Olive Kemp, 90, slowly stepped down the stairs toward the sales floor of the department store her family has owned since the 1920s. Her trusted deputy, Marta De La Hoya, 50, walked in careful lock step.
Before them, the Christmas rush at the First Street Store in East Los Angeles was in full swing. Customers eagerly picked through dresses, undergarments and fabrics, through work pants and Levis.
The store has served its working-class customers since 1924. It survived as other independent department stores -- Henshey's in Santa Monica, Robert's in Long Beach, Hinshaw's in Arcadia -- fell to shopping malls, changing tastes and the deep discounters like Wal-Mart.
Kemp had counted on her loyal customer base to keep First Street going.
As she reached the white linoleum of the sales floor, two elderly Mexican American women -- both longtime customers -- hugged her. One plucked Christmas gifts from a bag, handing her a small Santa Claus ornament.
They thanked her for keeping the store open for so many years.
But they all knew what was happening. The crush at the cash registers wasn't a sign of loyalty. First Street had cut prices by 70% and more. Kemp was liquidating in preparation for closing Dec. 31.
"I wish we could keep it open longer," she said, pressing a hand to her chest. "But the time has come. That's life, I guess."
Sometimes a department store is more than a department store. It can be a gathering place and a symbol of economic independence. First Street was all of that for East L.A. It wasn't as fancy as the department stores that once thrived downtown -- May Co., Broadway, Robinson's. But to many on the Eastside -- immigrants without the money for downtown prices -- First Street was a touch of class within walking distance or a short ride. When people said they were "going to First Street," it was understood that they meant the store, not the street.
It was born after Kemp's father, Walter Dibben, brought the family from Chicago and purchased the Bijou Theater between Townsend and Rowan avenues in 1923. He remodeled it into a big store, but before the changeover, a 7-year-old Kemp "used to run up and down the aisles."
As the store prospered, her father bought adjoining properties. That stretch of First Street acquired a nickname: "little Dibbenville." All around it was a neighborhood of multiple ethnicities, including Mexican, Russian, Greek, Italian, Japanese and Jewish.
At its height in the 1950s and '60s, First Street had more than 130 employees, and "sales ladies" would take merchandise to 18 cash registers in a store that covered almost a block. The store boasted a fine jewelry department and a candy department, where customers bought by the pound.
Ofelia Esparza, 75, remembers the holiday crowds buying baby Jesus figures and other decorations for Nativity scenes. "To my mother, this was La Tienda. La Primera," Esparza said. The Store. The First.
Female customers dressed elegantly, as if going to church on a Sunday morning.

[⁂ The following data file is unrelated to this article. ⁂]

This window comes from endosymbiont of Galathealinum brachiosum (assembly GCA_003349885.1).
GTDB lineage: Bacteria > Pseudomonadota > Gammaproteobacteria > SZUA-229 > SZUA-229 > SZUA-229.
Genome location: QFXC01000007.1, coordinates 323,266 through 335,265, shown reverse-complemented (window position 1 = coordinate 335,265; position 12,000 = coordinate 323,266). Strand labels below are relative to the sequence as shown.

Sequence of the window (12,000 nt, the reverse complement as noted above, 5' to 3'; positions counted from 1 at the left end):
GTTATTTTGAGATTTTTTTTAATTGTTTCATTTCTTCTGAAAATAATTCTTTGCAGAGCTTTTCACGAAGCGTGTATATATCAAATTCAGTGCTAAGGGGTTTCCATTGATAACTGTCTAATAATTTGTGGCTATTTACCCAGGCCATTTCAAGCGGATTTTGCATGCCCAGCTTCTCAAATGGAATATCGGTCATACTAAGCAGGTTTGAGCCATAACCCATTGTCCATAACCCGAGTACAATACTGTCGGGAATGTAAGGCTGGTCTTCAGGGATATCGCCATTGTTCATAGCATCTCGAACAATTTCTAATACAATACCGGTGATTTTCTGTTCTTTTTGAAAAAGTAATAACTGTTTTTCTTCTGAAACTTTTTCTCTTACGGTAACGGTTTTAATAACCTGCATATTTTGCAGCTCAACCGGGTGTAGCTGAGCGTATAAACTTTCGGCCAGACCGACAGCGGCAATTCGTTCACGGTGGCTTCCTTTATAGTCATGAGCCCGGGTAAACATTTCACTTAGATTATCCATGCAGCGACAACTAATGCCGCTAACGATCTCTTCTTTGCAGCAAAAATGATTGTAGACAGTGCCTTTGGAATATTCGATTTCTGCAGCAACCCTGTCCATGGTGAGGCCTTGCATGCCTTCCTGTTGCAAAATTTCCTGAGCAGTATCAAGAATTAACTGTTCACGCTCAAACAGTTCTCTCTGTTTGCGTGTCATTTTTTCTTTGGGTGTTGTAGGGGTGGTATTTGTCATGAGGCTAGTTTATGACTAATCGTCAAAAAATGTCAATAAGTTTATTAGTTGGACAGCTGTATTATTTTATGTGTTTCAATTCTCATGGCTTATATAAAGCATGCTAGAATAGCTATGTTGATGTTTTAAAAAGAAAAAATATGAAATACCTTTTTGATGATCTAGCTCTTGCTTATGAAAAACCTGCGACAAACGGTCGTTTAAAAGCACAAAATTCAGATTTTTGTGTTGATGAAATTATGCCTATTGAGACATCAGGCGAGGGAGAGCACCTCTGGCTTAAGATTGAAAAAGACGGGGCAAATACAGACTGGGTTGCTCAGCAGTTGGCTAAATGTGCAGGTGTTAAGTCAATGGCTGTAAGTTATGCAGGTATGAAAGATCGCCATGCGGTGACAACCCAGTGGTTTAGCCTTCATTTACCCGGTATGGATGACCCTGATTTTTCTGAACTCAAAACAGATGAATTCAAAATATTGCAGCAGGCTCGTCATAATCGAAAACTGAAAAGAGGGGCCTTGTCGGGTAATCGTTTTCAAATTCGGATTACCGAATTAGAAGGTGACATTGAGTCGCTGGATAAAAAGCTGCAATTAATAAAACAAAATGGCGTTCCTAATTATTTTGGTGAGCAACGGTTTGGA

"My mother and sister were seamstresses, and we used to run over here for materials and patterns for Christmas and Easter," said Julia Ayala, 82. First Street, she said, "had everything."
In the late 1950s, 16-year-old Dora Padilla got a job in the ribbon department.
"If a person came to the ribbon counter and they only wanted six inches of a particular ribbon, there wasn't any question: Of course, they only got six inches," Padilla said. "Service was the order of the day."
Kemp's father died in 1964, and her husband, Robert Kemp, took over the store.
By then, non-English-speaking Mexican immigrants dominated the neighborhood.
Robert Kemp never learned Spanish, but he understood that First Street needed to stand with its customers.
Come Cinco de Mayo, the store would be decked in the colors of the Mexican flag and entered floats in a Mexican independence parade that used to go down First Street.
In the early 1970s, tile murals depicting the creation of Mexico were installed in the front of the store, a reflection of the then-heady Chicano movement.
"We were very proud of that," Olive Kemp said. "And so were the residents. They all thought it was a very nice tribute to them."
One tile featured a Spanish soldier descending on horseback from a white cloud, preparing to plunge his gleaming sword into an Aztec warrior.
The image proved to be ironic in later years.
By the 1980s, customers had begun flocking to the Montebello Town Center mall or discount chains such as Wal-Mart and Target. Wholesalers in the garment district drained away more customers by selling at dramatic retail discounts. A $39 dress at the First Street Store might be $20 in one of the alleys downtown.
The First Street Store used to have a toy department, but a $49 video game at Wal-Mart, which buys in great volume, would have to sell for $89 at First Street. The community could not afford such markups. Then there were "99 cents" discount stores that increasingly peppered the landscape.